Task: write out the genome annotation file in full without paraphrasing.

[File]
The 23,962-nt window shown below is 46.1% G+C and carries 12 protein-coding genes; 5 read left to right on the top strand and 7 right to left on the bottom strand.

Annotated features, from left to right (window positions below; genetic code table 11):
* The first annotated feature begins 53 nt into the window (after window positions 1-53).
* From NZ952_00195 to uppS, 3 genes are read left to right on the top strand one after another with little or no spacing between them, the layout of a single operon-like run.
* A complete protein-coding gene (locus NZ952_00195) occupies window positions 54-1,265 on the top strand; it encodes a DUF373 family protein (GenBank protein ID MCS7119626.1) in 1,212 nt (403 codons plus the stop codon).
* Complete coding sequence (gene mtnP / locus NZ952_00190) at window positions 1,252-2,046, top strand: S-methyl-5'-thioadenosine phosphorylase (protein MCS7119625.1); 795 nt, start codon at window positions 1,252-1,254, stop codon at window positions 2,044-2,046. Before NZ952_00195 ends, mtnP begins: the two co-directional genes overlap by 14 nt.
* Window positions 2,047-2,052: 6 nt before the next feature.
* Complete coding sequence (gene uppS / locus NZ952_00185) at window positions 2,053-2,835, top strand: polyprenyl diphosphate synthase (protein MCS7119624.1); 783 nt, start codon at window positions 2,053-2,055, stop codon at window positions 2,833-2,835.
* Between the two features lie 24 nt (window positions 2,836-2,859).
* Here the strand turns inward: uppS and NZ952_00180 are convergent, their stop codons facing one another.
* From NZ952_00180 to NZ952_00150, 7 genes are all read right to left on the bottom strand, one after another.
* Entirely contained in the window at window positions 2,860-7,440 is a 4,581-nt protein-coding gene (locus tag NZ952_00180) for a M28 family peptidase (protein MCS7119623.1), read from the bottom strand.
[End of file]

The 23,962-nt window shown below is 46.1% G+C and carries 12 protein-coding genes; 5 read left to right on the top strand and 7 right to left on the bottom strand.

Annotated features, from left to right (window positions below; genetic code table 11):
* The first annotated feature begins 53 nt into the window (after window positions 1-53).
* From NZ952_00195 to uppS, 3 genes are read left to right on the top strand one after another with little or no spacing between them, the layout of a single operon-like run.
* A complete protein-coding gene (locus NZ952_00195) occupies window positions 54-1,265 on the top strand; it encodes a DUF373 family protein (GenBank protein ID MCS7119626.1) in 1,212 nt (403 codons plus the stop codon).
* Complete coding sequence (gene mtnP / locus NZ952_00190) at window positions 1,252-2,046, top strand: S-methyl-5'-thioadenosine phosphorylase (protein MCS7119625.1); 795 nt, start codon at window positions 1,252-1,254, stop codon at window positions 2,044-2,046. Before NZ952_00195 ends, mtnP begins: the two co-directional genes overlap by 14 nt.
* Window positions 2,047-2,052: 6 nt before the next feature.
* Complete coding sequence (gene uppS / locus NZ952_00185) at window positions 2,053-2,835, top strand: polyprenyl diphosphate synthase (protein MCS7119624.1); 783 nt, start codon at window positions 2,053-2,055, stop codon at window positions 2,833-2,835.
* Between the two features lie 24 nt (window positions 2,836-2,859).
* Here the strand turns inward: uppS and NZ952_00180 are convergent, their stop codons facing one another.
* From NZ952_00180 to NZ952_00150, 7 genes are all read right to left on the bottom strand, one after another.
* Entirely contained in the window at window positions 2,860-7,440 is a 4,581-nt protein-coding gene (locus tag NZ952_00180) for a M28 family peptidase (protein MCS7119623.1), read from the bottom strand.